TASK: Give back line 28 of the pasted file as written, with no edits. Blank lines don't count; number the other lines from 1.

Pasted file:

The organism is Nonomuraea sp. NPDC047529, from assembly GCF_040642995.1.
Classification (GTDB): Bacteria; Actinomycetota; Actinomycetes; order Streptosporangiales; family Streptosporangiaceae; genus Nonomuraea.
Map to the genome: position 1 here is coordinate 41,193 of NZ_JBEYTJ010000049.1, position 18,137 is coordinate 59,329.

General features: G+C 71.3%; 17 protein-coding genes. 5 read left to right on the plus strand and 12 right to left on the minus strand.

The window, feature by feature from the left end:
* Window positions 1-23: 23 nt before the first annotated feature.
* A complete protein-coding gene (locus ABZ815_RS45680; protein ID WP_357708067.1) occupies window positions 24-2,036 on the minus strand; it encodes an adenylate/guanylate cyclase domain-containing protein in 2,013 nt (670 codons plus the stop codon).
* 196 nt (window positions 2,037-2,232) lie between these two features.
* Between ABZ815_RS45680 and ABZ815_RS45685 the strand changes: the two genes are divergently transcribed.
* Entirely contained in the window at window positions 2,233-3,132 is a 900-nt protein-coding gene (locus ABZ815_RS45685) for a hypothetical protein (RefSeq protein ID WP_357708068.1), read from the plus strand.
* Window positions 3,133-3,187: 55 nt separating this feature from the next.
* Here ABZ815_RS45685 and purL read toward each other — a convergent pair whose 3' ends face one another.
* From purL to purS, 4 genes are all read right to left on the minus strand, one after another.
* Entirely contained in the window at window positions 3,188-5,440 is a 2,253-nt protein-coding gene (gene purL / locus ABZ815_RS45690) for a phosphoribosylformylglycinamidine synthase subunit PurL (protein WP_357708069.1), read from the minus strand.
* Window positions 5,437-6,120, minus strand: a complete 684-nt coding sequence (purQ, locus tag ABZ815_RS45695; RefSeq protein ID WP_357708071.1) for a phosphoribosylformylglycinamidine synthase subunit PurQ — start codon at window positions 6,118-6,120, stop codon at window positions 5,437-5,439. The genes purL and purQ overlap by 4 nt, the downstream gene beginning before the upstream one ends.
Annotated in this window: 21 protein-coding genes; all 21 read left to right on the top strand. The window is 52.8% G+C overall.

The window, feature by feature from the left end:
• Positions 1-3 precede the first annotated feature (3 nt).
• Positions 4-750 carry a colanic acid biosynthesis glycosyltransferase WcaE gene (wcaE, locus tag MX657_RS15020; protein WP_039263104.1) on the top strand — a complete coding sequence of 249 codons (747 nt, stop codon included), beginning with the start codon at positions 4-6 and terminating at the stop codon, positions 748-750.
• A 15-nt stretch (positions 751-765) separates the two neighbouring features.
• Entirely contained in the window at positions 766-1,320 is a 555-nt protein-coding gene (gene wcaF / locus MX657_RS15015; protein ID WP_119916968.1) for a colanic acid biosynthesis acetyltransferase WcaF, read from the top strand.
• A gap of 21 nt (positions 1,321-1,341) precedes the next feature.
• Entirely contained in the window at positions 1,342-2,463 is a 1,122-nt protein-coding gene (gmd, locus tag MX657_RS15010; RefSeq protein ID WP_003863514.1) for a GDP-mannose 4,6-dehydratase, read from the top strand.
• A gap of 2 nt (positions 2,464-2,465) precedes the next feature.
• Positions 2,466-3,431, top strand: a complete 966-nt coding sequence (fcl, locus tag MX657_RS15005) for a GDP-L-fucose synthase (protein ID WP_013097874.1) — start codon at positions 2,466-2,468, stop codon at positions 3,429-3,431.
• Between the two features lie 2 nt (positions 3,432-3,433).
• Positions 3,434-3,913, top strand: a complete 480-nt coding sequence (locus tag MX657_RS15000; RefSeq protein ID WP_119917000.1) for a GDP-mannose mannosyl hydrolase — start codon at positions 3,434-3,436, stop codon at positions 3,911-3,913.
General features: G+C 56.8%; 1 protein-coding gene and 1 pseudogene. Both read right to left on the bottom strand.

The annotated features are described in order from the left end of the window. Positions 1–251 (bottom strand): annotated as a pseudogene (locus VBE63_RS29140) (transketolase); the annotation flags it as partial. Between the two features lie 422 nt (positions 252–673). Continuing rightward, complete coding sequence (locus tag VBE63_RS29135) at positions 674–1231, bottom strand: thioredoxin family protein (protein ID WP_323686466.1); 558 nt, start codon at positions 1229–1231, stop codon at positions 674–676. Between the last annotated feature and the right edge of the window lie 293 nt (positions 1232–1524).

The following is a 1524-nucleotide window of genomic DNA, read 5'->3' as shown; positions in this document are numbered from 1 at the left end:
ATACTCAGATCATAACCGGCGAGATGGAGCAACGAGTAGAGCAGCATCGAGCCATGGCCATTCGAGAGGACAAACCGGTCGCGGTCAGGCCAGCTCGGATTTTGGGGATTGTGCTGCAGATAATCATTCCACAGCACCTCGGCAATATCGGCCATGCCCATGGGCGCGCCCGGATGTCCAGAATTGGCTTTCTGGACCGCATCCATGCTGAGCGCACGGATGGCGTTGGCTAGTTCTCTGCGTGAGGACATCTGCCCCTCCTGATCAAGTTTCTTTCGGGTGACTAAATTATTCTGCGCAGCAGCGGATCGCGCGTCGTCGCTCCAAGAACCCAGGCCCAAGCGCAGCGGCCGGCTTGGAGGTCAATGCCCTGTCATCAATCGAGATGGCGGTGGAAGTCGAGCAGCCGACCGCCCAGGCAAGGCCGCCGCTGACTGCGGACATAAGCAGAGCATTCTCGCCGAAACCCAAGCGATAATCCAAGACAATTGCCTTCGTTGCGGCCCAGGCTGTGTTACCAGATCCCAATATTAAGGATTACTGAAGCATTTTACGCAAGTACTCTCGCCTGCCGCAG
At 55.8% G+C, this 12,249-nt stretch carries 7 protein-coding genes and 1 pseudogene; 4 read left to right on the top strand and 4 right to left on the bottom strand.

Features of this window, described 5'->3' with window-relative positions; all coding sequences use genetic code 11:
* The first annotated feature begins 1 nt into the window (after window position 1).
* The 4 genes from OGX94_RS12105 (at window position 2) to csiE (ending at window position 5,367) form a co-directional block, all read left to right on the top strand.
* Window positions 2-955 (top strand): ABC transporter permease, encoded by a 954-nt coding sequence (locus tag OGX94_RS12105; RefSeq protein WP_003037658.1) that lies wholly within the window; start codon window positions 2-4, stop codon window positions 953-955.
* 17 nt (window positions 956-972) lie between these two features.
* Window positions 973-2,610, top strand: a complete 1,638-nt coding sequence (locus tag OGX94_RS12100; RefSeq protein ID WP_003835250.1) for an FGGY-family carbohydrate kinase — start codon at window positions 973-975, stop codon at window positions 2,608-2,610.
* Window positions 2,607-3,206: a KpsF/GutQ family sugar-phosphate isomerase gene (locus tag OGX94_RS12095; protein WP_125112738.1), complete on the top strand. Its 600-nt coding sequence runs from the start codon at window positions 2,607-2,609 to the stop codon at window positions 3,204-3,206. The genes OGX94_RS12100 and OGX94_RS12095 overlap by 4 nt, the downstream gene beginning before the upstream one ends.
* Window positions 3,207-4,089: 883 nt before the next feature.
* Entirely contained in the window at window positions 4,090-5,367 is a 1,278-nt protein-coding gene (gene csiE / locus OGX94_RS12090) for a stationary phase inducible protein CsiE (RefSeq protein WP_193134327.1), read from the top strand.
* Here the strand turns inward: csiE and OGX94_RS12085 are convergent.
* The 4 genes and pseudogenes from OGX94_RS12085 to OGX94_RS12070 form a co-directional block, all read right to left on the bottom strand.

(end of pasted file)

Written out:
General features: G+C 56.8%; 1 protein-coding gene and 1 pseudogene. Both read right to left on the bottom strand.